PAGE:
A Letter to the “EX” 

© Dr Bill Nodrick 1999



Your assignment is to write, BUT NOT NECESSARILY TO MAIL, a letter to your prior spouse.  

Purpose:  Conflict that lingers after the breakdown of a relationship can be very damaging to the children involved. Often the anger and hurt that remain are so intense that the children’s needs are overlooked.

You have no obligation to your children to remain as a couple with your prior spouse. However, you do have an obligation to continue to parent your children. Effective co-parenting is what protects your children from the potentially enduring wounds of family breakdown. This requires a functional co-parenting relationship.

The purpose of your letter is to lay a foundation for effective co-parenting that separates the ‘couple’ issues from your joint, and continuing responsibilities as the children’s biological parents.

Part A (below) outlines concerns that are typically at issue. Part B is a condensed version of Part A that you can use (if you wish) to help you organize your letter. In your letter, include only the points that apply to your situation. Feel free to add, delete, or re-order any points as you see fit.


Part A

  • I’ve been doing a lot of reading/studying – found important information about the kids – wanted to share it. We’ve had difficulties communicating in the past – so decided to write – too important to mis-communicate.

  • When our relationship ended – so many emotions – failed to realize that our dreams and goals as a couple; and our vision of what the family would be, all died. This is a very sad thing – but the death of our family, as we knew it, is our reality now.

  •  Lingering conflict following the breakdown of a family can be very damaging to kids.

  • We both love our kids and would never knowingly do anything to hurt them. Effective co-parenting is essential to protect them from enduring wounds.

Kids’ Needs

  • End ‘badmouthing’. It damages their self-esteem because they are equal parts of both of us and they love us both. Even hearing labels like “the Ex” hurts them.

  • Kids need to be kept out of the middle of the issues between us. We must communicate directly to co-parent effectively.

  • Kids often feel to blame for the breakdown and typically seek to reunite the original family unit. We need to meet with them (ideally at the same time) to inform and/or reassure them that:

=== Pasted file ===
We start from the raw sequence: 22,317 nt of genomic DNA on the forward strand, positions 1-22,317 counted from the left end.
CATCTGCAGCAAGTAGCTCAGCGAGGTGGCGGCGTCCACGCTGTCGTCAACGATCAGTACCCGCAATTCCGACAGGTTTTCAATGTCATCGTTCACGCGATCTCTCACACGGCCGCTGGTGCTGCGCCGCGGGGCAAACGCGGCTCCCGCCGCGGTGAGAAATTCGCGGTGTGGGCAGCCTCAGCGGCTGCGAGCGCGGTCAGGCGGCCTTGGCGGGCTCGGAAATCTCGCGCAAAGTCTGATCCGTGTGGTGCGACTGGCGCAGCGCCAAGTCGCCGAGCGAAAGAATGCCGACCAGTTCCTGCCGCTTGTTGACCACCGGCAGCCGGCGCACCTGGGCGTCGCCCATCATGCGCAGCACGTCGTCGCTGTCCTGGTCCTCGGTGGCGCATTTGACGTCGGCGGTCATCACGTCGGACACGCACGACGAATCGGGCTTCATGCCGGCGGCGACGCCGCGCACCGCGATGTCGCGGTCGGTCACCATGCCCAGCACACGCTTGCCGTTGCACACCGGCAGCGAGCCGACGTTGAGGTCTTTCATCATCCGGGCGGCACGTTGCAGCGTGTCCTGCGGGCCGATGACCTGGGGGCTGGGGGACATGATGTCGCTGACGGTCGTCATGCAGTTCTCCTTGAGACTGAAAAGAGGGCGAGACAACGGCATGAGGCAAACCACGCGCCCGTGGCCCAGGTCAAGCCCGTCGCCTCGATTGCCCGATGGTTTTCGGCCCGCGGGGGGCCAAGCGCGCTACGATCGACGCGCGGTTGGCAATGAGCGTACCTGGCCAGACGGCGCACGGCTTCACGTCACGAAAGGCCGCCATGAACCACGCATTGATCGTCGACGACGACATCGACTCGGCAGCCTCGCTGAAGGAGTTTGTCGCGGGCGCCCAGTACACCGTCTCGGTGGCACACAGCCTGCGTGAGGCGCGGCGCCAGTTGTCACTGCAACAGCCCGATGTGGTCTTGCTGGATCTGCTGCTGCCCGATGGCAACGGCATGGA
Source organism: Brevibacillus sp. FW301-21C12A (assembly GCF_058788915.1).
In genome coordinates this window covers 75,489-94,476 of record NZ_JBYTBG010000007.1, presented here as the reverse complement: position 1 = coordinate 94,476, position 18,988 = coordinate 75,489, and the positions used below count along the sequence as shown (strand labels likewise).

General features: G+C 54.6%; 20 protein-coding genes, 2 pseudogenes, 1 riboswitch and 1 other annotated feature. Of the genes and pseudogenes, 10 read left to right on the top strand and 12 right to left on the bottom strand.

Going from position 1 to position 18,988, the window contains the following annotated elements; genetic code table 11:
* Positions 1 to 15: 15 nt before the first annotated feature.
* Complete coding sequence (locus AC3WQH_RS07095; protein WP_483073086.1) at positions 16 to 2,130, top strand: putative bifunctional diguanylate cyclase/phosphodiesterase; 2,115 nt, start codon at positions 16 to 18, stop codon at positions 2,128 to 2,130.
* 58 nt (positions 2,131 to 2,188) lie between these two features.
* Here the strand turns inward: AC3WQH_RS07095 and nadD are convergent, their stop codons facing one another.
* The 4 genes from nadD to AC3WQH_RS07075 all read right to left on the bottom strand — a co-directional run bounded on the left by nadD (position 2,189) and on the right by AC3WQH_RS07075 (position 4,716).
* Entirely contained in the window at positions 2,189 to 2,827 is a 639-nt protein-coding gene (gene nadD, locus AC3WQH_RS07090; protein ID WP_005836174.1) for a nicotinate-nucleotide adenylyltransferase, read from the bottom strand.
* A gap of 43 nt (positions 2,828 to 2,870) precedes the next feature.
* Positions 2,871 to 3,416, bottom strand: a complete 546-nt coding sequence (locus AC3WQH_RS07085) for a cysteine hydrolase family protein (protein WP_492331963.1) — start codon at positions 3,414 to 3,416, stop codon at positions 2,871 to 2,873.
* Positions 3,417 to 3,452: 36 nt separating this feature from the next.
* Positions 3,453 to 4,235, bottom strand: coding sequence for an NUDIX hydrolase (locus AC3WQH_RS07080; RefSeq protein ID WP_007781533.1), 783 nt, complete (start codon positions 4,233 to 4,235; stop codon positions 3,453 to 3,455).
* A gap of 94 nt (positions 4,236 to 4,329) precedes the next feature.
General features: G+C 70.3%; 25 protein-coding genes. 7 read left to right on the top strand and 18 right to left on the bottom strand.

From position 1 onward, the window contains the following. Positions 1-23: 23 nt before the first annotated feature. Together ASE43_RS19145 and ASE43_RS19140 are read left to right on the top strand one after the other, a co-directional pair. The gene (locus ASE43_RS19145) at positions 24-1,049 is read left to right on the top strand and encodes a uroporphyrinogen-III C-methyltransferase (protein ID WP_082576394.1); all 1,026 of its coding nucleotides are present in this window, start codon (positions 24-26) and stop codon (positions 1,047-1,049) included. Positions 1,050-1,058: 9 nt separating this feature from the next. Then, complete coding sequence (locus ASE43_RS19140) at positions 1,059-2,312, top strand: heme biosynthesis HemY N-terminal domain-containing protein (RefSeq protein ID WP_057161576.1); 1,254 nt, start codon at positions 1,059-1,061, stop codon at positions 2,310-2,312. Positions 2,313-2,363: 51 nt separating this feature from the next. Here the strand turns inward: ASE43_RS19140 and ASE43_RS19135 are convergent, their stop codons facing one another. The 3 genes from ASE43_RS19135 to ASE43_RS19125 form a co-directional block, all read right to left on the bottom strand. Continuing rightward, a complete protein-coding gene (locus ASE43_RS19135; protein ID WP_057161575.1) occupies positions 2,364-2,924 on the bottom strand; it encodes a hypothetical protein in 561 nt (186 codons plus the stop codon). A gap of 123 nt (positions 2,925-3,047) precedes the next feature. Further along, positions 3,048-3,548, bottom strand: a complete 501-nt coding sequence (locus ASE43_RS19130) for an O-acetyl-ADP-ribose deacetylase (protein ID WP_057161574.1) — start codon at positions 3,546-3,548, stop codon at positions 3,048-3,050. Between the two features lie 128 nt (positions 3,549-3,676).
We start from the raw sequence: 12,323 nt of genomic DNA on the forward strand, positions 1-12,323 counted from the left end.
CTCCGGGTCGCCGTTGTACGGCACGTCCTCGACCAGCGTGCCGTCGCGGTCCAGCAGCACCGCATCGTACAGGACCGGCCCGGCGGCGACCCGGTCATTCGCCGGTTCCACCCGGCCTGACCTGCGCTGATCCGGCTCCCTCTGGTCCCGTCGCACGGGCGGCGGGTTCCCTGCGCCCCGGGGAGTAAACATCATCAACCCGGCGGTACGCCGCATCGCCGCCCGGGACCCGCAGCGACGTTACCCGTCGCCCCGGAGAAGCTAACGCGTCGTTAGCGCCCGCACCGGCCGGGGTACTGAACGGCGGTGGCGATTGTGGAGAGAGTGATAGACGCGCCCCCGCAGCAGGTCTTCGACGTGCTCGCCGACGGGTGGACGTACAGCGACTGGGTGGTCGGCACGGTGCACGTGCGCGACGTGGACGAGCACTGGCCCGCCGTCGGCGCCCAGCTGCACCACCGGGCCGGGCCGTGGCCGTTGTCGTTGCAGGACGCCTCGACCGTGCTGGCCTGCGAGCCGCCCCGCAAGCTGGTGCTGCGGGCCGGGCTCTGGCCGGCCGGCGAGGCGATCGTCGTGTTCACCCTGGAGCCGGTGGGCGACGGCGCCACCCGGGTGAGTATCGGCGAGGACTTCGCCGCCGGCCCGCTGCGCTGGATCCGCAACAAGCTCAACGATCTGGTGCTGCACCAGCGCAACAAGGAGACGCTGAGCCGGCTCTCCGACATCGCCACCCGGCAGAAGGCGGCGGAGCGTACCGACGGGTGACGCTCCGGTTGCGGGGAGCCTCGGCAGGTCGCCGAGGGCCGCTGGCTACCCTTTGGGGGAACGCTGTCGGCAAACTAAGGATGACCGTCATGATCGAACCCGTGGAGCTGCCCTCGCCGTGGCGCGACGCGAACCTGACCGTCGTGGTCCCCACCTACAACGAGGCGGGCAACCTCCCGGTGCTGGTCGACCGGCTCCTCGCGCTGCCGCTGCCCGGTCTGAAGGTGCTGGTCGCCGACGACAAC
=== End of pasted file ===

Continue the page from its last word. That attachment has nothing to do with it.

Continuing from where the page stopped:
a)      the breakdown wasn’t their fault,

b)      we won’t be getting back together,

c)      we will all cherish the memories of the good times we shared together, and

d)      we will always continue to co-parent them to the best of our ability.

  • Suggest or request methods to:

a) debrief the kids (e.g., a face to face meeting with all present, or two separate meetings where the same content is covered), and

b) establish regular communication (e.g., weekly telephone calls, email, etc.)

  • Include booklet on Divorce and article on Visitation* – they outline what kids need at different ages and stages.

  • In closing: 

I want you to know that I am truly sorry for my part…

  • I sincerely hope that, even though we are no longer a couple, we will be able to put our personal differences aside when it comes to the kids so we can be the kind of parents they deserve.



Part B

Reading/study > share information. Communication problem history > decision to write (too NB)

When relationship ended > intense emotions > hid shattering of dreams and sadness for the death of the family as we knew it

Parental conflict > damaging to kids.  Both love kids. Neither would knowingly hurt them. Effective co-parenting protects.

Kids’ Needs:  Shielded from badmouthing; kept out of middle; told “not your fault”; told “we won’t reunite”; told “fond memories are OK”; and told, “we’ll continue to co-parent”.

Suggest/request methods to meet/communicate.

Provide literature.

Sorry for my part. Reinforce: Separating couple issues from parenting responsibilities and kids needs.


* Notes:

  1. Because Life Goes On: Helping Children Live With Separation and Divorce is available from: http://www.phac-aspc.gc.ca/publicat/mh-sm/divorce/ or can be downloaded here)

  2. Mediating Agreement on Parenting Issues by Kathleen O'Connell Corcoran is available for download here.

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